The American Red Cross relief efforts. Choose "Hurricane 2005" relief on the donations page.
Second Harvest, the food bank network, relief efforts. To donate funds, go here.
Via ad_kay: interdictor remains in New Orleans and is among the people on the ground fighting to save the city. His blog is a "must read" for people interested in getting a first-hand account of the tragedy unfolding there.
MoveOn.org via its Web site is coordinating efforts to get people displaced by Katrina free housing.
Don't forget to chek out Wikipedia's page on Hurricane Katrina.
Fats Domino is one of the missing NOLA natives in the wake of Katrina.
Speaker of the House Hastert says that he supports an emergency bailout, but raised questions about a long-term rebuilding effort. Which I'm sure the people of New Orleans really, really need to hear right now.
Try not to let your blood pressure rise upon reading this, but Jamaica has offered to send aid and personel to help the devastated region, but the U.S. government has refused the offer. I had read something similar about Canada offering to help and the U.S. government turning them down, but because the only source I could find was a liberal blog and not a legit news organization, I couldn't post it here in good conscience. However, we have confirmation from Jamaica that this is going on. Good enough.
The head trauma surgeon at Charity Hospital is begging for help to get his patients evacuated while he watches Tulane University Hospital just down the street complete its evacuation. Here's the thing: Charity Hospital is one of the poorest hostpials in the nation. It serves people who have no health insurance and no money to pay for care. Tulane is where the people with health insurance go. According to a Charity Hospital nurse who called in to AirAmerica today as part of the staff's effort to get the word out to any and all government officials who might be listening: they have no food, no water, no electricity. They're fighting off looters and they're fighting to keep patients alive and safe in stone age conditions.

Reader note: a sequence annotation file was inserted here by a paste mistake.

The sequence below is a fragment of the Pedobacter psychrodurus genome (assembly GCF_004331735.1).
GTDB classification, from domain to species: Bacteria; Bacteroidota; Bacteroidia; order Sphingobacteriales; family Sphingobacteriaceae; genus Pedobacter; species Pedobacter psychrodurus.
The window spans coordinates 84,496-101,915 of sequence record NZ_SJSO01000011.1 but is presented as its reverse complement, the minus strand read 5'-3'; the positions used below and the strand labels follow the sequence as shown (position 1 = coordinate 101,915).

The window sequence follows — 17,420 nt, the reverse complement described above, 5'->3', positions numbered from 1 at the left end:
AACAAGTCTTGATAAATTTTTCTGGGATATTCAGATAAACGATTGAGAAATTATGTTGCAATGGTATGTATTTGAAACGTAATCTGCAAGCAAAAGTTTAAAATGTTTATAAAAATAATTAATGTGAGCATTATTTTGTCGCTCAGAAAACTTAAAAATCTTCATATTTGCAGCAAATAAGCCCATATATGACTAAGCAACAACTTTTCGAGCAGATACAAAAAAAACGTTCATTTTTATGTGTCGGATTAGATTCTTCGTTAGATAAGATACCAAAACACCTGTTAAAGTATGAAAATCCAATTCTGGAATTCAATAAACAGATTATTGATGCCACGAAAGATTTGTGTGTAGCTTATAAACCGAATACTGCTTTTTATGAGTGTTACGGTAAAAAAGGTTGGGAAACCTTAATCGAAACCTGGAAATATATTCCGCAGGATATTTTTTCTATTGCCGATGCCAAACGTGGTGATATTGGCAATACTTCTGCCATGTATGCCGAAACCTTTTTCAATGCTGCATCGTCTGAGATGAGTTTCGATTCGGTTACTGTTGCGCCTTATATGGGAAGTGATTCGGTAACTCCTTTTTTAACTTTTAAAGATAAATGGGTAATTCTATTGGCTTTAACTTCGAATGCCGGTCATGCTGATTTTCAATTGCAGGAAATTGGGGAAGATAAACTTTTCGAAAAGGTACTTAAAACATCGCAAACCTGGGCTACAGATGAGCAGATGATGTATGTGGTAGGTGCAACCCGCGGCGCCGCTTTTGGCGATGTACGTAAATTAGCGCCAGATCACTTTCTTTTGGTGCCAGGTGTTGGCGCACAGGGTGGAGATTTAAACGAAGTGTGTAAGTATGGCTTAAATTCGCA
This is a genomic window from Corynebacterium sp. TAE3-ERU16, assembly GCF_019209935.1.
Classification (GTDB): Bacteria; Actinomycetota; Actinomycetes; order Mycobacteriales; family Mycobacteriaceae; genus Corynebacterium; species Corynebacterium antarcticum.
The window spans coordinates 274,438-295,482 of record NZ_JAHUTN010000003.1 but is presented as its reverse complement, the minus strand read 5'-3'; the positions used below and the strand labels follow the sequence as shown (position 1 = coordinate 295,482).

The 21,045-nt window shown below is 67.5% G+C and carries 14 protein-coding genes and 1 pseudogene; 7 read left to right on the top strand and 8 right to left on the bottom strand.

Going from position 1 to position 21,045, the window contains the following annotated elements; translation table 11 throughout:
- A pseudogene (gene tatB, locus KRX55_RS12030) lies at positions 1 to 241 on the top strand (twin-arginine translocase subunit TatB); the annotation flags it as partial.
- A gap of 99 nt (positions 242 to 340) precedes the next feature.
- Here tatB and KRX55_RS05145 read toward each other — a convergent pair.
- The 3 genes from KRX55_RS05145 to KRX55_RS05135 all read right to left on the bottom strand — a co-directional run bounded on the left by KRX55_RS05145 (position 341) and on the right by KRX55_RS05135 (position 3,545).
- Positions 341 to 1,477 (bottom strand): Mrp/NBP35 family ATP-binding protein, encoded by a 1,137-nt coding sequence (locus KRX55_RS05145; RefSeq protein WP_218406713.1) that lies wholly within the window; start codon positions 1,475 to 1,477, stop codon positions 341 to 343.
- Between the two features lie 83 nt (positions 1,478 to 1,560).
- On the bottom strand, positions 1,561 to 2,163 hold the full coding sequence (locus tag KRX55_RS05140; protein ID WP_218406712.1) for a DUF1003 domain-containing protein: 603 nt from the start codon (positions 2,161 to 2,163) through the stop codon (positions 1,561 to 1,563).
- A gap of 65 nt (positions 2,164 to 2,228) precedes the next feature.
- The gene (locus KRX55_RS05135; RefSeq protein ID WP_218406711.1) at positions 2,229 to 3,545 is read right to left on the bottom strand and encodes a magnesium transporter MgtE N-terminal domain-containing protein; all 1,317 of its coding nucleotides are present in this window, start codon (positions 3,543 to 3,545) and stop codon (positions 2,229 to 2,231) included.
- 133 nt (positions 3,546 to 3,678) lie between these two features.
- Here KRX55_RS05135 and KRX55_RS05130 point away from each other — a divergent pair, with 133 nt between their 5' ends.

As for my last rage-fueled post, let me be clear:
I've been trolling all over the place for news where I could find it. It's my never-quite killed reporter's instinct kicking in. I've got the Google-fu skillz, and I've got the soapbox. I can't resist. So I've been posting links with little or no comment.
However, today was just too much and the frustration spilled over. People are dying on the streets. Law enforcement officials on the ground are in tears. The devastation across the region is apocalyptic in nature and scope.
And I've been treated to a dose a of Marie Antoinette from the Administrative Branch of our Government.
Luckily, the Legislative Branch is not. Congress plans to pass emergency aid before tomorrow morning. In addition, some House members are proposing legislation that would prevent new bankruptcy provisions from harming Gulf Staters now facing financial catastrophe because of Katrina.